By breaking out of the “black box” syndrome, IMS focuses on the “technology tweaks” and then brings them to life through open customized software solutions frequently involving off-the-shelf or repurposed parts. “There are some mills that are 40 to 50 years old that are still going strong but parts are becoming more difficult to find,” Mason acknowledged. “Sometimes they are actually found on eBay. However, a rehab is generally less expensive and can be done in phases, thus minimizing downtime while saving money—so much so that it can even justify a project that was on hold,” he noted.

Global technology provider TMEIC, with United States headquarters in Roanoke, Va., recently completed a temper mill upgrade for CSN LLC in Terra Haute, Ind. Following the failure of a late 1990s control system in late 2015 that was no longer supported by the original suppliers, TMEIC and CSN replaced the control system with more reliable controls that were also more user-friendly.  Included in the upgrades was the installation of a rewind mode to provide a high-speed rewind option, web-based reporting to provide nearly real-time data to optimize operations and more sophisticated diagnostics to quickly identify maintenance issues.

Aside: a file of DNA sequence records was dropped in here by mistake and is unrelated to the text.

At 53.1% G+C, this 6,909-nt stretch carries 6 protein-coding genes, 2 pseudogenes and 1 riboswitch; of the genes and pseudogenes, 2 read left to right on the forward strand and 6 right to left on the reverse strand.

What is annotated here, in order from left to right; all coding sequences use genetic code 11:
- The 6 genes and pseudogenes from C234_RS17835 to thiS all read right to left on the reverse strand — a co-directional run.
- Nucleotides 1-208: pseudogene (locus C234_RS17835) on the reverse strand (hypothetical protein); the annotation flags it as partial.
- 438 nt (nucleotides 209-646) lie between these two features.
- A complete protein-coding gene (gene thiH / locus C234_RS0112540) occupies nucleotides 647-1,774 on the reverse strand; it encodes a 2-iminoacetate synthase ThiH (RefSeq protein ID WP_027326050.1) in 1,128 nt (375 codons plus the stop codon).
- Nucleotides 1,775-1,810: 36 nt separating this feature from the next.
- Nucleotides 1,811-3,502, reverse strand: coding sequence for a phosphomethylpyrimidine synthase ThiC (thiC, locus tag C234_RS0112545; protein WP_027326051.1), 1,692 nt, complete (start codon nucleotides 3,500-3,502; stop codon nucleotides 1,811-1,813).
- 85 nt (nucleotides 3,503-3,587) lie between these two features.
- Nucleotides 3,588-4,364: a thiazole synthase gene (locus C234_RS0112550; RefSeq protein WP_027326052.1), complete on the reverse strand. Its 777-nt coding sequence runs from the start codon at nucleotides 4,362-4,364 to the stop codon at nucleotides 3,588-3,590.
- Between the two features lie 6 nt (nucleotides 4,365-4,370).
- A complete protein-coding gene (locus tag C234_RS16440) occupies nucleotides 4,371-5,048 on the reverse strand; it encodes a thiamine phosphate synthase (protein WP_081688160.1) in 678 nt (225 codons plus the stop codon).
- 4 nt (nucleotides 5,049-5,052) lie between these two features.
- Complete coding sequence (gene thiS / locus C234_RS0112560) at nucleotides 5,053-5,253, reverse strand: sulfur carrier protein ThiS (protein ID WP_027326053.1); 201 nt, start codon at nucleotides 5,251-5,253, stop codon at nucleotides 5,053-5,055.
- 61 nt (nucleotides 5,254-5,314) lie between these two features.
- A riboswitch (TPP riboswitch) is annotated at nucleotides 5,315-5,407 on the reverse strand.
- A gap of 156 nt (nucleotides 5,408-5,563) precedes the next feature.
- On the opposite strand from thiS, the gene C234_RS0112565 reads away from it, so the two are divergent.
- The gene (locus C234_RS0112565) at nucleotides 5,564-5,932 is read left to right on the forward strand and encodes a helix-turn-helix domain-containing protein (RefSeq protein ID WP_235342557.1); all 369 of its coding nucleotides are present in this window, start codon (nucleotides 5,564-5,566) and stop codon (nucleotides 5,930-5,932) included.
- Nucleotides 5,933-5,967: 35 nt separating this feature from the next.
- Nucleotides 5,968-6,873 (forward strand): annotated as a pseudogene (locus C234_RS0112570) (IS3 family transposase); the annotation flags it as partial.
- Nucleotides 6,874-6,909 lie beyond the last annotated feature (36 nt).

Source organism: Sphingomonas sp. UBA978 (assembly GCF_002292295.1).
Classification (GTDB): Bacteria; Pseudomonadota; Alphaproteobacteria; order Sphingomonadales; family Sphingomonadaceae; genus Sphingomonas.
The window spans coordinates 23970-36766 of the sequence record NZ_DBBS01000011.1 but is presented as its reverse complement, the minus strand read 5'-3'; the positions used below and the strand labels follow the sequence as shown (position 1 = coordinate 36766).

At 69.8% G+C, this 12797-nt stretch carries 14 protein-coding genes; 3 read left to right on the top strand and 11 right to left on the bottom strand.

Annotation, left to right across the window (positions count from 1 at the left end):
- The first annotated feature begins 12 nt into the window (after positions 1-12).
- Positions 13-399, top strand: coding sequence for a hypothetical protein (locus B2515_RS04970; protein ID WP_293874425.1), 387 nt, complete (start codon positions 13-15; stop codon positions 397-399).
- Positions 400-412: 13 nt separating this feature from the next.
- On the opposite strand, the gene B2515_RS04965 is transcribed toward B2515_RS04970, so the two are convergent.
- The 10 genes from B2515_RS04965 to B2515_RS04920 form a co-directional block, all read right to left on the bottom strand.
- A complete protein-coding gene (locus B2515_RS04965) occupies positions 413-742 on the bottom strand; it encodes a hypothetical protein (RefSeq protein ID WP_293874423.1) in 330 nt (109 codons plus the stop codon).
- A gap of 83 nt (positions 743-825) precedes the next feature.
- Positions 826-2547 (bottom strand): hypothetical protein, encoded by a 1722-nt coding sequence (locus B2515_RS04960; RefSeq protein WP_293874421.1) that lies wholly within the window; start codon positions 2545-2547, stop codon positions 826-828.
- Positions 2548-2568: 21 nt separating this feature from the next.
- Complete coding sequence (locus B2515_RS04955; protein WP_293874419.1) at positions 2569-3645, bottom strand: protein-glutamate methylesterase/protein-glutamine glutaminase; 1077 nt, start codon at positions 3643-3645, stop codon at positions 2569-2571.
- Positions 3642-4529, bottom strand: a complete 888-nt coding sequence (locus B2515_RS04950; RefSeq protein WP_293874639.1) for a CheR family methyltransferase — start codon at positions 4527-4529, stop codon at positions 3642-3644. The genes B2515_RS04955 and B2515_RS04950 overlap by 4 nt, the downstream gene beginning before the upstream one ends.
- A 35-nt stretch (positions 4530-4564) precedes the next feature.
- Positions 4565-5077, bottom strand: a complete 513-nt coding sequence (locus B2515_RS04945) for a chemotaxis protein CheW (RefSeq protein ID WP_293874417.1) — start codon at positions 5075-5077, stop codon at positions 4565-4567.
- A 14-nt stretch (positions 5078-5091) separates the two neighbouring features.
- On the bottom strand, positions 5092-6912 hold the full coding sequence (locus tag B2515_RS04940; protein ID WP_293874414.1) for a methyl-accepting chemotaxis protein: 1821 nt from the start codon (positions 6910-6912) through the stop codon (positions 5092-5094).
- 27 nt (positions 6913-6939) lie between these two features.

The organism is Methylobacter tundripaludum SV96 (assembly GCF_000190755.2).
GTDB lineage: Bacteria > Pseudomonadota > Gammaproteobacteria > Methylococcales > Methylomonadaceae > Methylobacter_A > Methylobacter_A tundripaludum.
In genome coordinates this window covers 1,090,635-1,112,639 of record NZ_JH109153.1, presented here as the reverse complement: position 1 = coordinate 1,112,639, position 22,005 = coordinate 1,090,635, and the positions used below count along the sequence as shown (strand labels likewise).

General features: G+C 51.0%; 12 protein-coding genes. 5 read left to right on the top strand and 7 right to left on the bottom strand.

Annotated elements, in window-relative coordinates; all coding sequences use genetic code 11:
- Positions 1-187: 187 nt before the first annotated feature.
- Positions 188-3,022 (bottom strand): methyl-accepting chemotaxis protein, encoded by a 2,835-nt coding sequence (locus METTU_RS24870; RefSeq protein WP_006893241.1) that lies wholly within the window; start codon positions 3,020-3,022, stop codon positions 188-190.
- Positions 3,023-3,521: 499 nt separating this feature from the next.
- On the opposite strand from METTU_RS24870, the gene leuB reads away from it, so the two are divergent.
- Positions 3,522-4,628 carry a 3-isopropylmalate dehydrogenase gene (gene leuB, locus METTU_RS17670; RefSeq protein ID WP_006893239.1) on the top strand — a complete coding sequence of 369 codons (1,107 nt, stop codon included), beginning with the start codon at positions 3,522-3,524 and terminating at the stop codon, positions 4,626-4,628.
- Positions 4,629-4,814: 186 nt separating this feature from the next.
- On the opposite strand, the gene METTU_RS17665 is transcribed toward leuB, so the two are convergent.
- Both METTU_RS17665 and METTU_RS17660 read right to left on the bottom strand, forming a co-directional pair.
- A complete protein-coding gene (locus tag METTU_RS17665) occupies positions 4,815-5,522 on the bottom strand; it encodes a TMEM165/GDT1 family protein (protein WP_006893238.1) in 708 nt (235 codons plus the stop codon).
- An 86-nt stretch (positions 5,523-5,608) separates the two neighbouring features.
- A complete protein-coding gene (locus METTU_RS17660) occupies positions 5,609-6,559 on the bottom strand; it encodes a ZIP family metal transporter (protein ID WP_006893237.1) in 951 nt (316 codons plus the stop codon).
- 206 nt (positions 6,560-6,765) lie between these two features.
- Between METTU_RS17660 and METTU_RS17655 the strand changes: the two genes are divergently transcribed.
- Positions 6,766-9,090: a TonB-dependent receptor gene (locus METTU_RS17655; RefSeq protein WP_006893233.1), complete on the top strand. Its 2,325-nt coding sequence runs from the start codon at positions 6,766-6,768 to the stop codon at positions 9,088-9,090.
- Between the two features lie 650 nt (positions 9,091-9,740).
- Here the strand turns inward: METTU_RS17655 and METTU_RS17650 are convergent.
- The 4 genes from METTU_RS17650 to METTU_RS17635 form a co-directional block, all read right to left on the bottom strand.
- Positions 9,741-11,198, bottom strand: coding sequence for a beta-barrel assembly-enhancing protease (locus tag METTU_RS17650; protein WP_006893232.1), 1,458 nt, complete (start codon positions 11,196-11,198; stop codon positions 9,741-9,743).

The benefits realized by CSN ranged from a 50-percent reduction in diagnostic time and increased production capability to a five-times faster rewind mode and greater mill availability. The joint project undertaken by TMEIC and CSN has been named a finalist in the Best Operational Improvement category for the 2017 American Metal Market Awards for Steel Excellence.
Just as technology providers collaborate with clients to find the optimum solution to day-to-day operating issues and challenges, the Auto/Steel Partnership (A/SP) of the American Iron and Steel Institute’s Steel Market Development Institute was founded on collaboration between steelmakers and automotive manufacturers 30 years ago.  Today’s members are AK Steel, ArcelorMittal and Nucor from the steel side and Fiat Chrysler, Ford and General Motors from the automotive community. Together, they leverage the resources of their respective industries to pursue research, validation and education that have helped automakers enhance vehicle safety and fuel economy and improve design and manufacturing.